- Senior Members and the most senior officers turned down the chance to buy Alex House at £10m.
- This is simply not true. As the Corporate Committee were briefed, the internal audit found that no business case or report proposing to acquire or not acquire Alexandra House was brought to the appropriate decision-making fora in early 2019, and that there was no evidence that the Leader of Chief Executive had been made aware that the building was for sale. For the record, I did not turn down the opportunity to purchase Alexandra House between autumn 2018, and summer 2019 because I was never made aware that the building was for sale. Furthermore, it is a matter of fact that Alexandra House was not for sale for £10m in 2018 or 2019.
- The Council is not being honest or transparent about who knew what/when.
- Again, this is not the case. The authority’s Internal Audit report to the Corporate Committee was made with knowledge of the two reports presented to the Strategic Property Board in December 2018, which briefly reference Alexandra House, in amongst a number of “potential options for exploration”. Brief references to Alexandra House in papers from December 2018, which have been selectively quoted and taken out of context by the media, do not constitute any evidence of a business case or proposal to buy/not buy Alexandra House.
- That the Council paid £12m more than it needed to for Alexandra House.
- This is simply not the case. Alexandra House was not available for purchase at £10m in 2018 or 2019. Subsequent events prove that the market value of the building in 2019 was indeed higher. The Ability Group negotiated a price of £15.5m with the owners, Workspace. To reiterate, for the Council to succeed in what would have been a competitive purchase situation, the Council would always have had to pay more than £15.5m. Furthermore, the total eventual cost of £22.6m in 2020 includes transaction costs that would always have been payable in addition to any sale price.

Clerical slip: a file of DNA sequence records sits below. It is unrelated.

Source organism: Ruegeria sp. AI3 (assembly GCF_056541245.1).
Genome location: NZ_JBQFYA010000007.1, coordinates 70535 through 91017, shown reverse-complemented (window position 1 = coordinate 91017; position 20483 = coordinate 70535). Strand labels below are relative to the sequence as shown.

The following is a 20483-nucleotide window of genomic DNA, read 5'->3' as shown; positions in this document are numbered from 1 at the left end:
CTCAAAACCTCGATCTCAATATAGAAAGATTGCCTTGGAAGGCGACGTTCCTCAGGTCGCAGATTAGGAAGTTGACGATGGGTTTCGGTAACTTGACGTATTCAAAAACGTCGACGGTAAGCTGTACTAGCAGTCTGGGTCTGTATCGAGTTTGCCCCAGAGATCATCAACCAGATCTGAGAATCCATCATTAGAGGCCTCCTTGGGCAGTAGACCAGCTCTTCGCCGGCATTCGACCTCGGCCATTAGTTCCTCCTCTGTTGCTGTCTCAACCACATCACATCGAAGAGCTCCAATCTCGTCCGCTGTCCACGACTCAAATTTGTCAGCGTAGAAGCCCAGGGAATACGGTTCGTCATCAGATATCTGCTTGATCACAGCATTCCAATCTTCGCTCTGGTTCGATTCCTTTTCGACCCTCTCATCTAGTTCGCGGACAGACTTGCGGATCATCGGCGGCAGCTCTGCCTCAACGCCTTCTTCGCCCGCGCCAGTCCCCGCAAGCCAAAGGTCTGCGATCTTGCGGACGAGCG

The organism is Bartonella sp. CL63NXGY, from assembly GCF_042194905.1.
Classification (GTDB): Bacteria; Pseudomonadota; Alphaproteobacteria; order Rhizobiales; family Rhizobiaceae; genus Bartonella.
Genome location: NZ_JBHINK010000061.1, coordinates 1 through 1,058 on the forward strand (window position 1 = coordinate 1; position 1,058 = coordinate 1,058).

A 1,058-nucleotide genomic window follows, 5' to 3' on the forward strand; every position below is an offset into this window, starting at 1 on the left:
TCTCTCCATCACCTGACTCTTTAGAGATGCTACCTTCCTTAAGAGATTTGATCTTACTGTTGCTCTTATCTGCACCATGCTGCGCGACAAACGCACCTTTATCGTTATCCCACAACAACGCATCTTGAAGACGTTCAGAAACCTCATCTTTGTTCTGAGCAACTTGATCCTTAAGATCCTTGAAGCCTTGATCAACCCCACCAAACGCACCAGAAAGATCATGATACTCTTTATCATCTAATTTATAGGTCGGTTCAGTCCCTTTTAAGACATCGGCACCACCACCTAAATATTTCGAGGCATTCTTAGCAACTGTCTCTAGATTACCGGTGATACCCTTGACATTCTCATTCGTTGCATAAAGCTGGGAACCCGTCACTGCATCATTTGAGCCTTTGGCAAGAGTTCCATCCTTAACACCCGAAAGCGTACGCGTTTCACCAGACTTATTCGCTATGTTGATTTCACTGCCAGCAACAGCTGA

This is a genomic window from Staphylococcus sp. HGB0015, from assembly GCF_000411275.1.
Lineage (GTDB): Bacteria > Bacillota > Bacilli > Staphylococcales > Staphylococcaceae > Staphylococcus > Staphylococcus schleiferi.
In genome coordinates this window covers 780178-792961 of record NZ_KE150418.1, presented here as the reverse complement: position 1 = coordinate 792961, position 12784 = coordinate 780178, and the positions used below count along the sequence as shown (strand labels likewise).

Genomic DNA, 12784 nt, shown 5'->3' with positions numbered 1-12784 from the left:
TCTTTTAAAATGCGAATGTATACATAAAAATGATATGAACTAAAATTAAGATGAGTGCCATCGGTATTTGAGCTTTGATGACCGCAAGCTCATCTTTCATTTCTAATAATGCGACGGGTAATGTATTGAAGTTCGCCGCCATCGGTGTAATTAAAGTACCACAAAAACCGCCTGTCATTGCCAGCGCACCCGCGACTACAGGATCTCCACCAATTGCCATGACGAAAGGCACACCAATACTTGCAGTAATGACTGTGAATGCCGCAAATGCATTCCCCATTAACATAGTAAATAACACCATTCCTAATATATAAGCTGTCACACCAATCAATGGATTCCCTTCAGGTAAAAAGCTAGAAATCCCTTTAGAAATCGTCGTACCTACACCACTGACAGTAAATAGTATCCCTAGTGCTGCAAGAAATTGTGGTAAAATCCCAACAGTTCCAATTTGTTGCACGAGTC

The decision to buy Alexandra House
When I became aware that the building was being sold to the Ability Group, and having not received any proposal or business case regarding the Council purchasing the property, I immediately asked officers to look at what options might exist for us step in and buy the property instead, which you all know we subsequently did.
This work determined that in late 2019/early 2020 there were strong operational, financial and strategic reasons for the Council to buy Alexandra House. In doing so:
- We prevented the developer from building the kind of tiny, low quality ‘rabbit hutch housing’, that we believe has no place in our borough.
- We have ensured the availability of the office and meeting space the council needs over the next few years given the issues identified at River Park House including the presence of asbestos, the subsequent need to close the Civic Centre; and the lack of a suitable, temporary alternative accommodation in Wood Green.
- We have gained full control of the building which is of key strategic importance for the Wood Green economy and for our vision of Wood Green in the future.
I acknowledge that the way that this issue has been reported has elicited issues of concern. However, I hope this clarifies the facts that underpin this matter.